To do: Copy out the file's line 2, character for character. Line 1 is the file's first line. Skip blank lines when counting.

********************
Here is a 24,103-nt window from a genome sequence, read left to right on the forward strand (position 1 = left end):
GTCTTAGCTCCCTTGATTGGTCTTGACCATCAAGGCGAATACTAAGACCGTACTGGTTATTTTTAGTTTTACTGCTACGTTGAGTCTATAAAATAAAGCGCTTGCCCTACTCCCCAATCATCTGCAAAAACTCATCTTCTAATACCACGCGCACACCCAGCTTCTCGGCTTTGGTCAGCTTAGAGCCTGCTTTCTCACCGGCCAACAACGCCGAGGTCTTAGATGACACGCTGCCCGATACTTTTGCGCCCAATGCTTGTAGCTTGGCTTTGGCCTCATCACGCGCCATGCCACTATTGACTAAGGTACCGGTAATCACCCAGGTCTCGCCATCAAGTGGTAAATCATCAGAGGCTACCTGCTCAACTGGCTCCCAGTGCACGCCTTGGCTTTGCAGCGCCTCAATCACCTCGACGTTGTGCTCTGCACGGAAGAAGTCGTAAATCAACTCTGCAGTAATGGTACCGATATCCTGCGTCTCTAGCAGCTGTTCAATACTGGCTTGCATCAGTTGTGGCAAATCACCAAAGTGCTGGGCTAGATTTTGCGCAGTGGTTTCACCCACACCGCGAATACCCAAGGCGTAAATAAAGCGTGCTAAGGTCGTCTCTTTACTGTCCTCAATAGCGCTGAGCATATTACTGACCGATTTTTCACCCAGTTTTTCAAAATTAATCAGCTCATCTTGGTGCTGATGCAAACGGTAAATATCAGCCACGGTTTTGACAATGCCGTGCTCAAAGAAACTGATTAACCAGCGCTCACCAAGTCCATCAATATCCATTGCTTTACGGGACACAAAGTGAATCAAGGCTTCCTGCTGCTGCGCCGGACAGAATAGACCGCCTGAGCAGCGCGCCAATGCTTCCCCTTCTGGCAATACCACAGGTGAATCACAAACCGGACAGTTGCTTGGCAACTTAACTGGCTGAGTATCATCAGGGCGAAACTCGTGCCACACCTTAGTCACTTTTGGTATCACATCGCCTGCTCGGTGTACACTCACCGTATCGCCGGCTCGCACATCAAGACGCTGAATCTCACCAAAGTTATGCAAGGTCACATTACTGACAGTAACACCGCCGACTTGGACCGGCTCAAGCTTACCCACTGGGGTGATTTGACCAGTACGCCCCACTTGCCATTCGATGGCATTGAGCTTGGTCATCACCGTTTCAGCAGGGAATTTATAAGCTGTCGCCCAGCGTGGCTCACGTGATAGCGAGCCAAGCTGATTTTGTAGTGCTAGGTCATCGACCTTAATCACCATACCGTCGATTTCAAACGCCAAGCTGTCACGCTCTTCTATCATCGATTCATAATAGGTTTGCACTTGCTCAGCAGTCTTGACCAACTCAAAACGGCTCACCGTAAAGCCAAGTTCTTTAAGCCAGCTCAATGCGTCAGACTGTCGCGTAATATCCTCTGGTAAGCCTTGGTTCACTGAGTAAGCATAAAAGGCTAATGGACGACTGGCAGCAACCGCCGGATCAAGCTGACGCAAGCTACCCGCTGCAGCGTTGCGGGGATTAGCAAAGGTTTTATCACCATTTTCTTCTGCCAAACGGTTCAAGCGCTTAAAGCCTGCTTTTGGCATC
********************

GTCTTAGCTCCCTTGATTGGTCTTGACCATCAAGGCGAATACTAAGACCGTACTGGTTATTTTTAGTTTTACTGCTACGTTGAGTCTATAAAATAAAGCGCTTGCCCTACTCCCCAATCATCTGCAAAAACTCATCTTCTAATACCACGCGCACACCCAGCTTCTCGGCTTTGGTCAGCTTAGAGCCTGCTTTCTCACCGGCCAACAACGCCGAGGTCTTAGATGACACGCTGCCCGATACTTTTGCGCCCAATGCTTGTAGCTTGGCTTTGGCCTCATCACGCGCCATGCCACTATTGACTAAGGTACCGGTAATCACCCAGGTCTCGCCATCAAGTGGTAAATCATCAGAGGCTACCTGCTCAACTGGCTCCCAGTGCACGCCTTGGCTTTGCAGCGCCTCAATCACCTCGACGTTGTGCTCTGCACGGAAGAAGTCGTAAATCAACTCTGCAGTAATGGTACCGATATCCTGCGTCTCTAGCAGCTGTTCAATACTGGCTTGCATCAGTTGTGGCAAATCACCAAAGTGCTGGGCTAGATTTTGCGCAGTGGTTTCACCCACACCGCGAATACCCAAGGCGTAAATAAAGCGTGCTAAGGTCGTCTCTTTACTGTCCTCAATAGCGCTGAGCATATTACTGACCGATTTTTCACCCAGTTTTTCAAAATTAATCAGCTCATCTTGGTGCTGATGCAAACGGTAAATATCAGCCACGGTTTTGACAATGCCGTGCTCAAAGAAACTGATTAACCAGCGCTCACCAAGTCCATCAATATCCATTGCTTTACGGGACACAAAGTGAATCAAGGCTTCCTGCTGCTGCGCCGGACAGAATAGACCGCCTGAGCAGCGCGCCAATGCTTCCCCTTCTGGCAATACCACAGGTGAATCACAAACCGGACAGTTGCTTGGCAACTTAACTGGCTGAGTATCATCAGGGCGAAACTCGTGCCACACCTTAGTCACTTTTGGTATCACATCGCCTGCTCGGTGTACACTCACCGTATCGCCGGCTCGCACATCAAGACGCTGAATCTCACCAAAGTTATGCAAGGTCACATTACTGACAGTAACACCGCCGACTTGGACCGGCTCAAGCTTACCCACTGGGGTGATTTGACCAGTACGCCCCACTTGCCATTCGATGGCATTGAGCTTGGTCATCACCGTTTCAGCAGGGAATTTATAAGCTGTCGCCCAGCGTGGCTCACGTGATAGCGAGCCAAGCTGATTTTGTAGTGCTAGGTCATCGACCTTAATCACCATACCGTCGATTTCAAACGCCAAGCTGTCACGCTCTTCTATCATCGATTCATAATAGGTTTGCACTTGCTCAGCAGTCTTGACCAACTCAAAACGGCTCACCGTAAAGCCAAGTTCTTTAAGCCAGCTCAATGCGTCAGACTGTCGCGTAATATCCTCTGGTAAGCCTTGGTTCACTGAGTAAGCATAAAAGGCTAATGGACGACTGGCAGCAACCGCCGGATCAAGCTGACGCAAGCTACCCGCTGCAGCGTTGCGGGGATTAGCAAAGGTTTTATCACCATTTTCTTCTGCCAAACGGTTCAAGCGCTTAAAGCCTGCTTTTGGCATC